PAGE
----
SPOT GPS Messenger isn’t getting the message.

If you have spent any time perusing outdoor gear catalogs and Web sites in the last couple of years, chances are you have come across an ad for the Spot Satellite GPS Messenger, a quasi-GPS device that isn’t as much route finder (a recent technology integration with DeLorme has added that functionality to one version, however) as it is signal flag.

With the touch of a button on the SPOT, specified friends and family can find out your status on extended trips into the backcountry. “Hey, I’m at camp, firing up the Ramen,” the device beeps out into space and then rockets back to a family member’s inbox.

Primarily, it is designed as a rescue device, as it also has the ability to send out an emergency distress message when things get a bit uncomfortable out there. “So, we’re not dying, but we could use a hand.”

And finally, it can alert nearby fast response rescue organizations when you zipper off of a 150-foot trad route.

Last October at the Wilderness Risk Management Conference, I spoke with an area SPOT rep touting the newest edition of the product, about which he admitted cures the ills of the first version, which made it all too easy for people to fat-finger the “Hey, everything’s cool” button and instead broadcast a “Holy crap I’m in deep here …” emergency alert.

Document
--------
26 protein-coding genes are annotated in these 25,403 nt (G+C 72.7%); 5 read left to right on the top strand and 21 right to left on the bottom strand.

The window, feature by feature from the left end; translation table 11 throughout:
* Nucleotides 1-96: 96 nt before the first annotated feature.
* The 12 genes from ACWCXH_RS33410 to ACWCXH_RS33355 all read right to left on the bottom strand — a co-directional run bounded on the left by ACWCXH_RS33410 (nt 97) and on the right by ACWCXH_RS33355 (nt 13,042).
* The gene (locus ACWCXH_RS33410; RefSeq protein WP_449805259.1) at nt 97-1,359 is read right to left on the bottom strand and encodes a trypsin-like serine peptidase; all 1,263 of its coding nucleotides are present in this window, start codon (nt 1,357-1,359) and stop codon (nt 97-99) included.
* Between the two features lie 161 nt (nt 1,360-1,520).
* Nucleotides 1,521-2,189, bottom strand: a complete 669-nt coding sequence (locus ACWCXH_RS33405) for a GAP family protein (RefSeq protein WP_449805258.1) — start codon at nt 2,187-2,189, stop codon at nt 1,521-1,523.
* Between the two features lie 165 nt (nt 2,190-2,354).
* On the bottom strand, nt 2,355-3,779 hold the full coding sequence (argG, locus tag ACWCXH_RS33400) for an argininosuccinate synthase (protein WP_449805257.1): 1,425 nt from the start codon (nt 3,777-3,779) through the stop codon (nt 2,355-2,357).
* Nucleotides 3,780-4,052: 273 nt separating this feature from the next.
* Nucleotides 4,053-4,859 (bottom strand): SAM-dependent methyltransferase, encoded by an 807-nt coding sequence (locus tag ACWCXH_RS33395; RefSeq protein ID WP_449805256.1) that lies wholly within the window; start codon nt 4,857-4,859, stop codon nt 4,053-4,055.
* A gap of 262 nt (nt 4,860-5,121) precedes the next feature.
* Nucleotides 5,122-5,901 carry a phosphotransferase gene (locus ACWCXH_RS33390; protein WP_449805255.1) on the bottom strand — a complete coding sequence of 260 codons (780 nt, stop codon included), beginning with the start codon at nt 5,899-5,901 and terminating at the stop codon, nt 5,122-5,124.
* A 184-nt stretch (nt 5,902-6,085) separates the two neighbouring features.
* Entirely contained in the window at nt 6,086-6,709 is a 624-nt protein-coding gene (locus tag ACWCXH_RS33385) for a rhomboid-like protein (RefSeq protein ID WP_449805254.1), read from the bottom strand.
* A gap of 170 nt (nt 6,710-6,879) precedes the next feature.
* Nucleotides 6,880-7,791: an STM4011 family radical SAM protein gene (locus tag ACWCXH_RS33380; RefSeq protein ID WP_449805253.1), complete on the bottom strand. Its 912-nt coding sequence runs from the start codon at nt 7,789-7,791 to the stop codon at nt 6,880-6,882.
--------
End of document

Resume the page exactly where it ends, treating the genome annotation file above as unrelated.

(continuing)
He said countless instances of this happening were recorded around the country. Rescue industry people, needless to say, we’re getting pissed.

Like national park rangers, for one.
(Side note: two points for my timeliness. I drafted this post well over a week ago. And here comes the NY Times to provide some support. And Thanks to guest writer Ryan for alerting me to this article.)

But given the most recent ad campaign for the newest version, one slide from which seen above, I don’t think the SPOT team got the message.

Ad servers connected to various outdoor product and services sites, like, for example, are delivering an ad campaign touting how easy it is for SPOT users to have at their fingertips the rescue power of a helicopter team, prepared to just swoop in at a signal’s notice and whoop-whoop-whoop them back to safety. (Second side note: I do not hold the sites that serve the ads at all responsible.)

Yeah, well, it’s not that gloriously easy. Or cool.

Backcountry rescue efforts are a nasty business. They’re dangerous to everyone involved and typically require a lot of people–and money––to go ‘shwakin’ through forests and up scree fields.

The SPOT, on most accounts, seems like a very purposeful device. And, I would use one. However, I have full understanding that even the entire creative programming team pecking away at Google couldn’t generate enough search intelligence to overpower the gigahertz of safety that comes from simply exercising sound judgement in the backcountry.





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